Muse Wednesday — Maria Violante
This week’s Muse Wednesday guest author is Maria Violante. Her story about how she came to write demonstrates the strength of the human spirit and how art, in this instance writing, is an integral part of that strength. I hope Maria’s story touches you as much as it touched me.
*I’m just warning y’all, it’s about to get real up in here.*
I didn’t realize what I was signing up for when I agreed to talk about my writing influences. I was an ex-army brat and kind of a loner, and I read voraciously as a child. I could just sit here and name-drop, list the people that grabbed my heart and mind—in fact, let me do that really quickly, just to get it out of my system.
Philip Pullman, with the His Dark Materials trilogy. Stephen King and Dean Koontz. Philip K. Dick. Gone with the Wind, the Redwall novels and Watership Down. Edgar Allen Poe. Arthur Conan Doyle. Tolstoy—the short stuff, not the long. Scalzi.
Many of them inspired me to write something—novels I never finished, short stories I never polished or submitted. Somewhere, in my mom’s basement, is the first fifty pages of a mystery novel and a stack of horrible poems. Yet I wasn’t a writer; I was a reader and a dabbler.
You want to know what makes a writer? What those influences look like? Here goes.
Two Years Ago
You have a good job, as good as a humanities degree in a down economy can get you. You make money, get respect, your parents are happy and proud.
You are not happy. You have just spent the last ten years of your life traveling the world, following your heart, and making rash decisions. In contrast, your office feels so much like a cage that you start to have panic attacks—under your desk, in the elevator, in the closet. You know you weren’t cut out for this, but you cling to it, because you have to eat and put gas in your car.
You try everything. You go to therapy. You’re not religious, but you pray. You journal, you meditate, sometimes you drink a lot, with or without the Xanax, but it doesn’t help. Eventually, you start calling in sick all of the time. You know you’re going to get fired, any day now, and although you can’t afford it, you pray for it, because then you don’t have to go back.
You’re on your way home from work. Some kid that doesn’t understand driving in Michigan winters explodes his car all over US-131, leaving it a minefield. You avoid the scrap metal but hit a bumper and wind up playing pinball with four SUV’s and fence.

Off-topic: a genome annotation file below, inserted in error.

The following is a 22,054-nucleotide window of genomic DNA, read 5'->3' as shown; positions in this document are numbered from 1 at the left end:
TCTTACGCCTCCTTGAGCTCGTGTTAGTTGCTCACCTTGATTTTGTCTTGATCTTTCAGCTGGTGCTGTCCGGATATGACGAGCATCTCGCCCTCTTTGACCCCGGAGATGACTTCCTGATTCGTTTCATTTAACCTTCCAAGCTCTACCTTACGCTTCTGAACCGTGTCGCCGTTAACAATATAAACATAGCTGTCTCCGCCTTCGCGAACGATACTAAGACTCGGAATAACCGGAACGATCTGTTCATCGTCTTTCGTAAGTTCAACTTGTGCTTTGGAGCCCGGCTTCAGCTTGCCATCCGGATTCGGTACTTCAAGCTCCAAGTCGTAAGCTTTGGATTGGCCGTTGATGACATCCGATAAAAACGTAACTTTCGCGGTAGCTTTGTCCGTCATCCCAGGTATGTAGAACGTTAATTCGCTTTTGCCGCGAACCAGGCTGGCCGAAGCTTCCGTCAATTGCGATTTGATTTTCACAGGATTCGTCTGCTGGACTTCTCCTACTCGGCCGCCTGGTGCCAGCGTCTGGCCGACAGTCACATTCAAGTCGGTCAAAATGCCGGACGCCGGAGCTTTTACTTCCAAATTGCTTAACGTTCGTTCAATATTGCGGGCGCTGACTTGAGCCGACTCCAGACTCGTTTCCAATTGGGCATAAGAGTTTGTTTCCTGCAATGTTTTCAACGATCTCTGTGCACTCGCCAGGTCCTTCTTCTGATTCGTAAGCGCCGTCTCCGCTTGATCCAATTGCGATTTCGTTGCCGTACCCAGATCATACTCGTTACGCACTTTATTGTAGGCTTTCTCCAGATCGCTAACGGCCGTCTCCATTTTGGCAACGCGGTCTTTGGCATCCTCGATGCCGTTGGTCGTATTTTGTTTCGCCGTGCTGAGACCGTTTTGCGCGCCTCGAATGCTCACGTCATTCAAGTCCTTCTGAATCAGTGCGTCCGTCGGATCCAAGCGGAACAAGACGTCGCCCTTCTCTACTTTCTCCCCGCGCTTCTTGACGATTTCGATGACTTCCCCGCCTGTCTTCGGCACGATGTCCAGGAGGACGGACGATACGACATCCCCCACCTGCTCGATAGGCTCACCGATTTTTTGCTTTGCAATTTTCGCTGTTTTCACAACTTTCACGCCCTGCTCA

Your Camry is a total loss. State Farm gives you enough money to quit your job for a while.
You buy a little red Civic. You love this car, more than anybody should ever love a car.
Less than month goes by before some stupid kid hydroplanes into the back of your civic and totals it. He’s so upset about what his parents are going to do that you can’t even get mad at him. You just tell him to slow down next time.
The hour you spend waiting for the tow truck in the driving rain, in the middle of the night, unsure of why this would happen to you, so soon after the last accident—it’s the last straw. You’re exhausted, guilty, injured, and your spirit has been pounded into dust.
You break down, total systems crash.
A friend, a real, honest-to-god angel of a friend, takes you in. Every morning, you wake up in the spare bedroom, the sun streaming in. The house is empty, because your friend and her husband work hard.
There’s no cable, no internet, and only a few books. There’s no alcohol.
After a week, you have no idea what to do with yourself.
You sit down with your laptop and play what-if, and bam, a short story. Every day, you wake up, make your coffee, try not to think about how the money from your car is slowly evaporating, and add a little more. You don’t know what you’re doing, but the panic attacks, the crushing depression—they’ve stopped, and you can’t stop, because you’re afraid that if you do, you might fall apart all over again.
One day, you wake up, and you’ve written a novel.
That was two years ago. It seems like a lot longer. Since then, depending on how you count it, there have been at least six or seven books—three of which have been accepted for publication by the lovely Liquid Silver Books. In the last year, I produced over three hundred thousand words, which seems like both a ton and not remotely enough. Each book is both another step on the path to becoming a whole person and a marker for the life I’m leaving behind.
You get a horrible job. You write. You break up with your boyfriend for the thirtieth time. You write. You get back together, get on a semi-truck, break up, get off the truck. You write. You write when you’re hungry, when you’re tired, when you’re lonely, when you’re happy. You write because it saved your life, and now you can’t imagine any other way to be.
And yes—finally, you are happy.
After a major car accident caused her to seriously re-assess her priorities, Maria Violante quit her job as a desk-jockey and started to pursue one of her longest running dreams—writing. Her first novel, Honda or Die, is doomed to remain on her hard drive until she can figure out how to bury it.
Maria writes in several different genres of speculative fiction, from demon-busting urban fantasy, to sci-fi clone romance, to romantic historical westerns–with shapeshifters! Whew!
An inveterate traveler, all projects were at least partially written from the passenger seat of two semis–a 2011 Prostar and a 2013 Cascadia–with a Chihuahua in the lap.
Visit Maria’s web site.